Sanders' turn-of-the-century business successes allowed him in 1903 to build an impressive Neoclassical style residence (Sanders-Rose House, 609 Hancock Street), a short distance from the cotton mill. In 1905 he bought Whiteoak plantation in Cleveland Township from his brother-in-law, Will Long, and the Sanders family used it as a summer home for a number of years. The Longs then moved to Smithfield where Mr. Long engaged in the livery stable business and built an elegant Classical Revival dwelling (William R. Long House, 216 N. 2nd Street).
Other members of the Sanders family who built homes in Smithfield were W.M. Sanders's brother, Alfred M. Sanders, who built a home about 1905 (Alfred M. Sanders House, 501 Hancock Street); his daughter Lillian, who married George Ross Pou (later state treasurer), for whom Sanders built a house (Sanders-Smith House, 608 Hancock Street); son W.M., Jr., who inherited an automobile dealership from his father about 1924 and built a house (Sanders-Stalling House, 412 N. Third Street); and daughter Ruth, who married Dr. A.H. Rose in 1915 (Dr. A.H. Rose House; 416 N. Third Street).
Two important developments at the turn of the twentieth century brought many families to town. The main line of the Atlantic Coastline Railroad was realigned at this time and came along the eastern edge of town. Smithfield Cotton Mill (later renamed Ivanhoe) was built on the Atlantic Coast Line tracks, east of Tenth Street. Clayton area native John D. Ellington and Wayne County native Frank K. Broadhurst both lived at the Ellington-Broadhurst-Holt House, 603 Hancock Street at different times. Both served successively in the first decade of the twentieth century as secretary-treasurer of the mill. Broadhurst distinguished himself as the first man in town to own an automobile. He also owned an interest in a general merchandising business and in later years served as comptroller for First Citizens Bank.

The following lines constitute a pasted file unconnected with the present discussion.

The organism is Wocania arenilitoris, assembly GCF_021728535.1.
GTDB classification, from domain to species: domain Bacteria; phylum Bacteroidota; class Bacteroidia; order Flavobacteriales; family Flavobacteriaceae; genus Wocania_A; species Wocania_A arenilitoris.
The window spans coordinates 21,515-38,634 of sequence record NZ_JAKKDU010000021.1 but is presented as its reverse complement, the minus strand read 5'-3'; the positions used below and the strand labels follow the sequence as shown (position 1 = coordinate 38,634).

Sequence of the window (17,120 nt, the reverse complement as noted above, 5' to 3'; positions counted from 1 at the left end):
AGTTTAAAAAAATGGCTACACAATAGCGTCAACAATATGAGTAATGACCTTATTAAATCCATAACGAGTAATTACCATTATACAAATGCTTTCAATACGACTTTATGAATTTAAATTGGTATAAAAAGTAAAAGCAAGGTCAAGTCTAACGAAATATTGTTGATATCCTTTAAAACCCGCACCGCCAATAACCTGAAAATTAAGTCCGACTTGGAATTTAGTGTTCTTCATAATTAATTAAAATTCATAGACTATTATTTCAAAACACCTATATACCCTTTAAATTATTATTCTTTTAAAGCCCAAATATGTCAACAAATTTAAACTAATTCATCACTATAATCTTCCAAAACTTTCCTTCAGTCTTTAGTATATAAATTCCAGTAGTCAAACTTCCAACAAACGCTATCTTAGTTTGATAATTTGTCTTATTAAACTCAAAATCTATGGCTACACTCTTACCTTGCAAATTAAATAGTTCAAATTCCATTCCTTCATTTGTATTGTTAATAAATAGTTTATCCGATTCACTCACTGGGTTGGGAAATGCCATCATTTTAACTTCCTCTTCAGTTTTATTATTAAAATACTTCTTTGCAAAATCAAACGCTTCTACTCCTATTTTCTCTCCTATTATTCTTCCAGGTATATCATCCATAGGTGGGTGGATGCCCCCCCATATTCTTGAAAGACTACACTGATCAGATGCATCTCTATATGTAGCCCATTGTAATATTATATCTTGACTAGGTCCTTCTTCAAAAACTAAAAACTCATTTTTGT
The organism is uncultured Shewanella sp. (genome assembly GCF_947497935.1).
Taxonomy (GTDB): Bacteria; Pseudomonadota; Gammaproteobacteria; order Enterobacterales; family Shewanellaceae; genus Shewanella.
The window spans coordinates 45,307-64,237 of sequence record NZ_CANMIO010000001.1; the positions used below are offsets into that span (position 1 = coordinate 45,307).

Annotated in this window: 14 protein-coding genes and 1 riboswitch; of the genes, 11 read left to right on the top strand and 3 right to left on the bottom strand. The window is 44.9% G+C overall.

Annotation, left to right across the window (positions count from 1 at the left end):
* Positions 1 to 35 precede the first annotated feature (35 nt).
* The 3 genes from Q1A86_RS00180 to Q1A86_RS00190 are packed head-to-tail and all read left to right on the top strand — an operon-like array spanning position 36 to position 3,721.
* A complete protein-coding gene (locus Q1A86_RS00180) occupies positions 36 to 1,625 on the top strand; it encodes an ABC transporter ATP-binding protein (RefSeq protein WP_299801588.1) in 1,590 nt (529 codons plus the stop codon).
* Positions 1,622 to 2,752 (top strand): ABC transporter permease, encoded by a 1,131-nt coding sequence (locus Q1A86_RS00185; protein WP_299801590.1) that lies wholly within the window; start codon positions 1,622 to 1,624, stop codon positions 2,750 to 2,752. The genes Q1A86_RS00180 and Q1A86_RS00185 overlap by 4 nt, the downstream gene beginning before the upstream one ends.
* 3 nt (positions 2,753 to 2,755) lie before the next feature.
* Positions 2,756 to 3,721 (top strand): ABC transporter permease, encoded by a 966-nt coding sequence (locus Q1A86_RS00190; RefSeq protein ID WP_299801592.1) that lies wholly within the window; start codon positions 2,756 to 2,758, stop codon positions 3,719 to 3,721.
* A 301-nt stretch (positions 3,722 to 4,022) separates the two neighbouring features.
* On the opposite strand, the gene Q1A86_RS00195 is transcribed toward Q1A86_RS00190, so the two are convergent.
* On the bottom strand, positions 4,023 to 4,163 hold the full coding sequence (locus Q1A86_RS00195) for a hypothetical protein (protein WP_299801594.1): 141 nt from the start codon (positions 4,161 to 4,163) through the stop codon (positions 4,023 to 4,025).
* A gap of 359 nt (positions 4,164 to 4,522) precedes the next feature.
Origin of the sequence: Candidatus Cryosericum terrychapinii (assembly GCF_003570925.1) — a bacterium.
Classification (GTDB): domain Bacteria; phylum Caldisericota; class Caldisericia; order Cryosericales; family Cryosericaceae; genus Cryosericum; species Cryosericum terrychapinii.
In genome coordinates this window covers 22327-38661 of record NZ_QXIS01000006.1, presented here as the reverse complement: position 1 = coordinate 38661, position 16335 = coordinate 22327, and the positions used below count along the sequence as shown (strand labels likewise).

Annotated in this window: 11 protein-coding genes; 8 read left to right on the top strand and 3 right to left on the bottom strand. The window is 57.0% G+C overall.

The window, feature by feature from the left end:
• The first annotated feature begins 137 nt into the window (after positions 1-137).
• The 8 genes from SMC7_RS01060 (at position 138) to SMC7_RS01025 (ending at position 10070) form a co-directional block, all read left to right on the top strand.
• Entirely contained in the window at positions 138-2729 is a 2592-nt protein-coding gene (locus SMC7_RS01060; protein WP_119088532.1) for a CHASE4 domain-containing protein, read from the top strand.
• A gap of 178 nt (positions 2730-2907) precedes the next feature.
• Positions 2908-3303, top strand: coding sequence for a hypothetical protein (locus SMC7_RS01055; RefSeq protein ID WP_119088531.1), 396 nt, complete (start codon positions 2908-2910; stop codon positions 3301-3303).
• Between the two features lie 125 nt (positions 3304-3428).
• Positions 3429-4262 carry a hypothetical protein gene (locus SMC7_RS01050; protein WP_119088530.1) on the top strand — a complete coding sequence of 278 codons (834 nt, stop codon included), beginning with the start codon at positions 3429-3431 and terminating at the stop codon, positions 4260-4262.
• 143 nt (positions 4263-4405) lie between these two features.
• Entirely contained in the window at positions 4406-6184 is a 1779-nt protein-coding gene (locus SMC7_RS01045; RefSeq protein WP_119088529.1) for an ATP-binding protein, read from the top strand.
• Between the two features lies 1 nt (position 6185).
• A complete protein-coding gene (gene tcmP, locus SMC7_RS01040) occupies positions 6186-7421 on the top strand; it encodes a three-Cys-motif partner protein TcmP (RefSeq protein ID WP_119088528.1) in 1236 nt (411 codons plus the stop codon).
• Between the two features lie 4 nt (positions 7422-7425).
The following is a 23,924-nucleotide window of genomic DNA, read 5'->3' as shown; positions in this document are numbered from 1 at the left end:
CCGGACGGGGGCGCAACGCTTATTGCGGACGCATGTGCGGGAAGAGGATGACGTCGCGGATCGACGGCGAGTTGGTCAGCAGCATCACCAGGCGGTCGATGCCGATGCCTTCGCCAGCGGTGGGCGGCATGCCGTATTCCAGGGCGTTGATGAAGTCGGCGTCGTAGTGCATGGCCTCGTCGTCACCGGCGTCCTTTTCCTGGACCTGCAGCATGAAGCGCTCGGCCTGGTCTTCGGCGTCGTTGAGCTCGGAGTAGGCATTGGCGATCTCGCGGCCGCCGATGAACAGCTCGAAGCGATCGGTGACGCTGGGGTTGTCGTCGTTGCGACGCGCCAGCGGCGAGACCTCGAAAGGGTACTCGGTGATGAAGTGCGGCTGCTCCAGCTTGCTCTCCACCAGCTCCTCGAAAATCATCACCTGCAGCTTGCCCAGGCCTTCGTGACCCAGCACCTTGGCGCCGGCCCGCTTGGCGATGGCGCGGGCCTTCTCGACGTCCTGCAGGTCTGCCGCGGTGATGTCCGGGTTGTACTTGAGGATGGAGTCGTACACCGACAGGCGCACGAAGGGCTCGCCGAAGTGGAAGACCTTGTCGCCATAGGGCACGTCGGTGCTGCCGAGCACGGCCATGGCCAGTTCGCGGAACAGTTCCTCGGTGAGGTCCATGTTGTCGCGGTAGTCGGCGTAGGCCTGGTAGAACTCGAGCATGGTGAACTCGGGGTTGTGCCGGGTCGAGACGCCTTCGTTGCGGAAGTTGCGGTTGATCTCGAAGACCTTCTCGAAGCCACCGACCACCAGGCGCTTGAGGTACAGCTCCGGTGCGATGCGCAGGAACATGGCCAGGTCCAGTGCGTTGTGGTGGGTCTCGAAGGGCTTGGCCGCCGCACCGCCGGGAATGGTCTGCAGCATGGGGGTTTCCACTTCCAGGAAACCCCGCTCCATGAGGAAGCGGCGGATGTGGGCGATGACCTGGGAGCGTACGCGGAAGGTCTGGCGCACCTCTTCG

A 1911 bond issue of $55,000 which town voters passed for water works, a sewerage system, and an electric light plant was a major boon to the town's growth. The issue funded the construction of the brick water and electricity plant (former Smithfield Water Power Plant), on the Neuse River at the north end of Front Street in 1913. E.R. Patterson recalled what a spectacle the strange men and machines made as they brought these new improvements to his sleepy and dark southern town. Describing the night the lights first came on in 1913, he wrote: "The electricity...traveled 186,000 miles per second to Raleigh and thence to a substation in Selma and from there to our substation at the end of Caswell Street. There somebody pushed a lever and the whole length of all the streets in Smithfield became bright paths. We stood on the porches for a few seconds in awed silence. Then there was a spontaneous cheer from the people standing on the porches.... We rushed to the intersections and danced among the insects which were already fluttering around the lights."